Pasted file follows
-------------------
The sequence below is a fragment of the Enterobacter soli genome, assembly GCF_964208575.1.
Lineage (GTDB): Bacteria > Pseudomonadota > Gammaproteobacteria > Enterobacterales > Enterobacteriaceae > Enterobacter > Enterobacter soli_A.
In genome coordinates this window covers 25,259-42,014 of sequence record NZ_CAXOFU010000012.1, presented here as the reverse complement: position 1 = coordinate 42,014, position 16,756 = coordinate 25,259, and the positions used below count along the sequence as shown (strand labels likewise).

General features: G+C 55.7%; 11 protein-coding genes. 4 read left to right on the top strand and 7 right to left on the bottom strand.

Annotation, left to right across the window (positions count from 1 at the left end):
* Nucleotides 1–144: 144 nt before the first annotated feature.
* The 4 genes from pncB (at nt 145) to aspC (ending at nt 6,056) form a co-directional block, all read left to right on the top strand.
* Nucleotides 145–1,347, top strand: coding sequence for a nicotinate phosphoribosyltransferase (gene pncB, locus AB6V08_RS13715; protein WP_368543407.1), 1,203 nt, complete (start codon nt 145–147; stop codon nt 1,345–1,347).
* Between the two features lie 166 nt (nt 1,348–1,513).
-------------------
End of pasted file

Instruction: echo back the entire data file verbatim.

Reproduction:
The sequence below is a fragment of the Enterobacter soli genome, assembly GCF_964208575.1.
Lineage (GTDB): Bacteria > Pseudomonadota > Gammaproteobacteria > Enterobacterales > Enterobacteriaceae > Enterobacter > Enterobacter soli_A.
In genome coordinates this window covers 25,259-42,014 of sequence record NZ_CAXOFU010000012.1, presented here as the reverse complement: position 1 = coordinate 42,014, position 16,756 = coordinate 25,259, and the positions used below count along the sequence as shown (strand labels likewise).

General features: G+C 55.7%; 11 protein-coding genes. 4 read left to right on the top strand and 7 right to left on the bottom strand.

Annotation, left to right across the window (positions count from 1 at the left end):
* Nucleotides 1–144: 144 nt before the first annotated feature.
* The 4 genes from pncB (at nt 145) to aspC (ending at nt 6,056) form a co-directional block, all read left to right on the top strand.
* Nucleotides 145–1,347, top strand: coding sequence for a nicotinate phosphoribosyltransferase (gene pncB, locus AB6V08_RS13715; protein WP_368543407.1), 1,203 nt, complete (start codon nt 145–147; stop codon nt 1,345–1,347).
* Between the two features lie 166 nt (nt 1,348–1,513).